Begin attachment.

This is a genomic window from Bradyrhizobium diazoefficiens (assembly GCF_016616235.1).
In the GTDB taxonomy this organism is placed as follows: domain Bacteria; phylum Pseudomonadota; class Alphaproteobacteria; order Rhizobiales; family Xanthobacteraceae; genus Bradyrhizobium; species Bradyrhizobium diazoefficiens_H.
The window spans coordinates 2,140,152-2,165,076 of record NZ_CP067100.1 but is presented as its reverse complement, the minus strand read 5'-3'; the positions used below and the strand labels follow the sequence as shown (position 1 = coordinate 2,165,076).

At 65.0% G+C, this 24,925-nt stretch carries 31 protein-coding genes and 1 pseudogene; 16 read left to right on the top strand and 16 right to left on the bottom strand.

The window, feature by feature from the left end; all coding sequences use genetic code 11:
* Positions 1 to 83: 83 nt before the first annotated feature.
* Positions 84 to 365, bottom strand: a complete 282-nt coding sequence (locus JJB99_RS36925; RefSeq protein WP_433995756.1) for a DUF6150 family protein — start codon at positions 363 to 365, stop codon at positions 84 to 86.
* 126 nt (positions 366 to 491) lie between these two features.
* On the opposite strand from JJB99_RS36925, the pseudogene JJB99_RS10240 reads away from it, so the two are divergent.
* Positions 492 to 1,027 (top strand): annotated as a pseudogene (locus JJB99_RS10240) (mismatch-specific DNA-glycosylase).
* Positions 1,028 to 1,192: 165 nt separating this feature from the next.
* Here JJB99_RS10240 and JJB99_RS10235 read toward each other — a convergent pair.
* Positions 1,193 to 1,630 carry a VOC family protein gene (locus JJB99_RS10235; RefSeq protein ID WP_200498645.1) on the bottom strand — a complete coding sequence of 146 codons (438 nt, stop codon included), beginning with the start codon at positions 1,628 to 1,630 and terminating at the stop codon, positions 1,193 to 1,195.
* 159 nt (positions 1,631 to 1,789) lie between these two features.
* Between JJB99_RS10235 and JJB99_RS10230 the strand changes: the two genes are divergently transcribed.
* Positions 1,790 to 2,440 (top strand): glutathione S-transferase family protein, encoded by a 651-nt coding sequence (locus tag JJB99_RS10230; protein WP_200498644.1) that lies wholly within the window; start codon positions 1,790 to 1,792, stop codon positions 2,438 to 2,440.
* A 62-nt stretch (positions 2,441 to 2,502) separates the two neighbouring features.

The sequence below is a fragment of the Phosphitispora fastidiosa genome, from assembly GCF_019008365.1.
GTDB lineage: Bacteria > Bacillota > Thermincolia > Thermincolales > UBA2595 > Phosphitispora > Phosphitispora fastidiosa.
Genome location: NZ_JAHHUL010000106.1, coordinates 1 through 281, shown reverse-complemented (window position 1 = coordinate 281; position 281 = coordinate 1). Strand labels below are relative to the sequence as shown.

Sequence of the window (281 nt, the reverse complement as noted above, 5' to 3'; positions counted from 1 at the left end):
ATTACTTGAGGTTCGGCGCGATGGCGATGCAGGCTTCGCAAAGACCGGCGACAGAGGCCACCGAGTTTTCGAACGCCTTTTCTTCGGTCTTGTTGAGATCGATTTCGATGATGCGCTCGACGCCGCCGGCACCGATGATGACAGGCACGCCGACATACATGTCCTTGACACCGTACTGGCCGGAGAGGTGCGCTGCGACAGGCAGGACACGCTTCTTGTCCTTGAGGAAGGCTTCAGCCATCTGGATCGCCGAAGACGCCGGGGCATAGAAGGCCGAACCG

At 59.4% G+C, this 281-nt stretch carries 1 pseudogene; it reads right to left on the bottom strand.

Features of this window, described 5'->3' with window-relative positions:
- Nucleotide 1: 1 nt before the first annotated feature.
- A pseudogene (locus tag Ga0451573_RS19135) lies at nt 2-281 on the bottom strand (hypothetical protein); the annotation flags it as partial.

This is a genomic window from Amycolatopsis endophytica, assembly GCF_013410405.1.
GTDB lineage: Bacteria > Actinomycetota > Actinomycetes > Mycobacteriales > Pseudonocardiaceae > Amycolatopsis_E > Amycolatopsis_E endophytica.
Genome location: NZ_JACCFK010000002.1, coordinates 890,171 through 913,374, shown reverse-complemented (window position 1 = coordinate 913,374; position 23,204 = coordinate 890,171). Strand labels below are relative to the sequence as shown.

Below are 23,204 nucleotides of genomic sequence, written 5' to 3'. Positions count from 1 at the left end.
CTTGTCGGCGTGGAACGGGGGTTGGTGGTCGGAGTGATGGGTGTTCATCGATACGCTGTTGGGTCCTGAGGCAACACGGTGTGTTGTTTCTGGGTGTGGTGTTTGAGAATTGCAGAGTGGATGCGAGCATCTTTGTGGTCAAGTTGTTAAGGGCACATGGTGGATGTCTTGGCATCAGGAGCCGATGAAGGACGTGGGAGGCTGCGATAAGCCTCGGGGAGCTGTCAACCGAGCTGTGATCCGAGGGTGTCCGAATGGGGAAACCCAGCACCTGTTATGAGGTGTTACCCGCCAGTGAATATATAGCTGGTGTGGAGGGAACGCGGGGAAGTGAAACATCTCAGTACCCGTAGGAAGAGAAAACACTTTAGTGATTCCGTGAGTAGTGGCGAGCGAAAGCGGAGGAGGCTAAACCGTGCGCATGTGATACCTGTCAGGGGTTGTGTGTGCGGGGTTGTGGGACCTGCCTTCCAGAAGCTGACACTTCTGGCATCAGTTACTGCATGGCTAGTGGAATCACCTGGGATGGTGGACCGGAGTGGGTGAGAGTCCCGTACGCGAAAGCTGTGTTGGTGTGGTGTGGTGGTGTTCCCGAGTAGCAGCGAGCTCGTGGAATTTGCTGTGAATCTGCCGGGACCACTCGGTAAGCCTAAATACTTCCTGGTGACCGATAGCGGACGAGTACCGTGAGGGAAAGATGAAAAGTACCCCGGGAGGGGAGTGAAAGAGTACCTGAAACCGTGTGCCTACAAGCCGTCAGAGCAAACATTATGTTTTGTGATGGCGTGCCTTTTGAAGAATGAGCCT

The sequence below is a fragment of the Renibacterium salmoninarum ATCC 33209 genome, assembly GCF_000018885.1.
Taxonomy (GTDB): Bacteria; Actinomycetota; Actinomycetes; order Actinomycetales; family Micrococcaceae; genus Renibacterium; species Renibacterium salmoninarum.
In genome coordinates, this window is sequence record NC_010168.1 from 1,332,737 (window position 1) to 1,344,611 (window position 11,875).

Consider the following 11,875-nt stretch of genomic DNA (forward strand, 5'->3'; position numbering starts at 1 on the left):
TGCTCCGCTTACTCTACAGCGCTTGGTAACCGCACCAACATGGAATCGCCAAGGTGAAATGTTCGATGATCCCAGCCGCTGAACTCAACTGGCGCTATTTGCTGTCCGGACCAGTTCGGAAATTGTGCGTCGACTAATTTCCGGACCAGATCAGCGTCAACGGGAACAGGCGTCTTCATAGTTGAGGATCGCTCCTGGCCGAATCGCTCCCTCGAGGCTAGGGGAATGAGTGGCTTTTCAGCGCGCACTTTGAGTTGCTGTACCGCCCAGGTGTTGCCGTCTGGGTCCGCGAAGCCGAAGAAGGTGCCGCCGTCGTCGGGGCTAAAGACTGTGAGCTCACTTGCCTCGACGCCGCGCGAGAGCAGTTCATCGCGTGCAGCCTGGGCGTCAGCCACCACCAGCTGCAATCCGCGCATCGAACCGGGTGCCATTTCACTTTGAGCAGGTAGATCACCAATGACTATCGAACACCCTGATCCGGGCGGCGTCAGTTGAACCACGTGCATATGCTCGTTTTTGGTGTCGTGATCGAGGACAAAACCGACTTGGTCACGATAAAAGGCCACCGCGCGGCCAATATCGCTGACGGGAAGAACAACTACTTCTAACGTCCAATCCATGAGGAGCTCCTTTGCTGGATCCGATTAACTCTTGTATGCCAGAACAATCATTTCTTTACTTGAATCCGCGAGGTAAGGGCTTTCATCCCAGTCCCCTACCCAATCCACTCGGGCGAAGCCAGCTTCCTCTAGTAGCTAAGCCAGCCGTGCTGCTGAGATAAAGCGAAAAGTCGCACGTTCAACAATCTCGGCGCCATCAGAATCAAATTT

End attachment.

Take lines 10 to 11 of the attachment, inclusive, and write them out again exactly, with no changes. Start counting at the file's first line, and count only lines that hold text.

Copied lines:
* Positions 492 to 1,027 (top strand): annotated as a pseudogene (locus JJB99_RS10240) (mismatch-specific DNA-glycosylase).
* Positions 1,028 to 1,192: 165 nt separating this feature from the next.